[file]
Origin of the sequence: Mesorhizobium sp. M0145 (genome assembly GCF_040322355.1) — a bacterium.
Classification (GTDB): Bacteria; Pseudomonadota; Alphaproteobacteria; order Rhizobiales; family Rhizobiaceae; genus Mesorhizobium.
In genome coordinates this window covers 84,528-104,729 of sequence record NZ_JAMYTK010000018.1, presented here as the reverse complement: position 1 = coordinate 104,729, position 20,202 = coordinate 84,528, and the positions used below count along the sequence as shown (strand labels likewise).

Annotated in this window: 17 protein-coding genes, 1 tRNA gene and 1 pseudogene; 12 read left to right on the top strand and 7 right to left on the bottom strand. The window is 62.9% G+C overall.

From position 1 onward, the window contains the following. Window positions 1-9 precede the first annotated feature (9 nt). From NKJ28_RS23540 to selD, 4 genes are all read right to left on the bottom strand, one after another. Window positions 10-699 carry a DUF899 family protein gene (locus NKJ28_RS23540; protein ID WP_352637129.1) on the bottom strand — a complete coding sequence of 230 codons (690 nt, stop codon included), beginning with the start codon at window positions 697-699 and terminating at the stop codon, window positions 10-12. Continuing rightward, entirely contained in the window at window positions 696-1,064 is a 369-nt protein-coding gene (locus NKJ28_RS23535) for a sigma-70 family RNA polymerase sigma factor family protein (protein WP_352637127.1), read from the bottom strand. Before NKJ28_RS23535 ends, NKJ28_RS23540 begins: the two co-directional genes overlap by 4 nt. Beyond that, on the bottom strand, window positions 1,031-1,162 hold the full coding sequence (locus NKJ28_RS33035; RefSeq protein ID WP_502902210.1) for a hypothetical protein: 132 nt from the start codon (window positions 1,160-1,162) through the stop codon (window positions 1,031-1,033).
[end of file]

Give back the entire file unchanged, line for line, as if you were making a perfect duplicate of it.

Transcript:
Origin of the sequence: Mesorhizobium sp. M0145 (genome assembly GCF_040322355.1) — a bacterium.
Classification (GTDB): Bacteria; Pseudomonadota; Alphaproteobacteria; order Rhizobiales; family Rhizobiaceae; genus Mesorhizobium.
In genome coordinates this window covers 84,528-104,729 of sequence record NZ_JAMYTK010000018.1, presented here as the reverse complement: position 1 = coordinate 104,729, position 20,202 = coordinate 84,528, and the positions used below count along the sequence as shown (strand labels likewise).

Annotated in this window: 17 protein-coding genes, 1 tRNA gene and 1 pseudogene; 12 read left to right on the top strand and 7 right to left on the bottom strand. The window is 62.9% G+C overall.

From position 1 onward, the window contains the following. Window positions 1-9 precede the first annotated feature (9 nt). From NKJ28_RS23540 to selD, 4 genes are all read right to left on the bottom strand, one after another. Window positions 10-699 carry a DUF899 family protein gene (locus NKJ28_RS23540; protein ID WP_352637129.1) on the bottom strand — a complete coding sequence of 230 codons (690 nt, stop codon included), beginning with the start codon at window positions 697-699 and terminating at the stop codon, window positions 10-12. Continuing rightward, entirely contained in the window at window positions 696-1,064 is a 369-nt protein-coding gene (locus NKJ28_RS23535) for a sigma-70 family RNA polymerase sigma factor family protein (protein WP_352637127.1), read from the bottom strand. Before NKJ28_RS23535 ends, NKJ28_RS23540 begins: the two co-directional genes overlap by 4 nt. Beyond that, on the bottom strand, window positions 1,031-1,162 hold the full coding sequence (locus NKJ28_RS33035; RefSeq protein ID WP_502902210.1) for a hypothetical protein: 132 nt from the start codon (window positions 1,160-1,162) through the stop codon (window positions 1,031-1,033).